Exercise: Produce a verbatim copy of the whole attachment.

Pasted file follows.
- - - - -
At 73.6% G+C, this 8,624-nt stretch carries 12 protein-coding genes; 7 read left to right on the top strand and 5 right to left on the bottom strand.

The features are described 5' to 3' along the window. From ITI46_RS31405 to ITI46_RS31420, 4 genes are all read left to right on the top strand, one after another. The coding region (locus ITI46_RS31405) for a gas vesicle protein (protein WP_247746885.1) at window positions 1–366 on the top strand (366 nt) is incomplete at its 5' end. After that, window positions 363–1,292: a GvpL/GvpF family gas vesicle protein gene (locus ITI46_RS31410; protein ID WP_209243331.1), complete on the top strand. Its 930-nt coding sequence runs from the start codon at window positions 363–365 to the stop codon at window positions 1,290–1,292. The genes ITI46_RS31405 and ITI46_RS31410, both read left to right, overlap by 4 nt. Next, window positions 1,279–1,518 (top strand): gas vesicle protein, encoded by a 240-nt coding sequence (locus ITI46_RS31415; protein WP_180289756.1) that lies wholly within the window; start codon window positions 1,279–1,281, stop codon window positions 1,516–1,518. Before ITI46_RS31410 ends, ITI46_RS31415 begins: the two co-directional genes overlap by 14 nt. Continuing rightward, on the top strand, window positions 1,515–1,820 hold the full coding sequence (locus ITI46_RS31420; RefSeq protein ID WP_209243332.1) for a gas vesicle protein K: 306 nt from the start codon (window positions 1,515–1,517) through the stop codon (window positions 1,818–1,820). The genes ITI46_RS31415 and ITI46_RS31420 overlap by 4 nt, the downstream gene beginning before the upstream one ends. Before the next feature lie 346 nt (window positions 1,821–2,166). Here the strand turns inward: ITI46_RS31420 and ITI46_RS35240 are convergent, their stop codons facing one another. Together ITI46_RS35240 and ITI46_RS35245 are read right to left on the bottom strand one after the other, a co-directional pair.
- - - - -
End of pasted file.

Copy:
At 73.6% G+C, this 8,624-nt stretch carries 12 protein-coding genes; 7 read left to right on the top strand and 5 right to left on the bottom strand.

The features are described 5' to 3' along the window. From ITI46_RS31405 to ITI46_RS31420, 4 genes are all read left to right on the top strand, one after another. The coding region (locus ITI46_RS31405) for a gas vesicle protein (protein WP_247746885.1) at window positions 1–366 on the top strand (366 nt) is incomplete at its 5' end. After that, window positions 363–1,292: a GvpL/GvpF family gas vesicle protein gene (locus ITI46_RS31410; protein ID WP_209243331.1), complete on the top strand. Its 930-nt coding sequence runs from the start codon at window positions 363–365 to the stop codon at window positions 1,290–1,292. The genes ITI46_RS31405 and ITI46_RS31410, both read left to right, overlap by 4 nt. Next, window positions 1,279–1,518 (top strand): gas vesicle protein, encoded by a 240-nt coding sequence (locus ITI46_RS31415; protein WP_180289756.1) that lies wholly within the window; start codon window positions 1,279–1,281, stop codon window positions 1,516–1,518. Before ITI46_RS31410 ends, ITI46_RS31415 begins: the two co-directional genes overlap by 14 nt. Continuing rightward, on the top strand, window positions 1,515–1,820 hold the full coding sequence (locus ITI46_RS31420; RefSeq protein ID WP_209243332.1) for a gas vesicle protein K: 306 nt from the start codon (window positions 1,515–1,517) through the stop codon (window positions 1,818–1,820). The genes ITI46_RS31415 and ITI46_RS31420 overlap by 4 nt, the downstream gene beginning before the upstream one ends. Before the next feature lie 346 nt (window positions 1,821–2,166). Here the strand turns inward: ITI46_RS31420 and ITI46_RS35240 are convergent, their stop codons facing one another. Together ITI46_RS35240 and ITI46_RS35245 are read right to left on the bottom strand one after the other, a co-directional pair.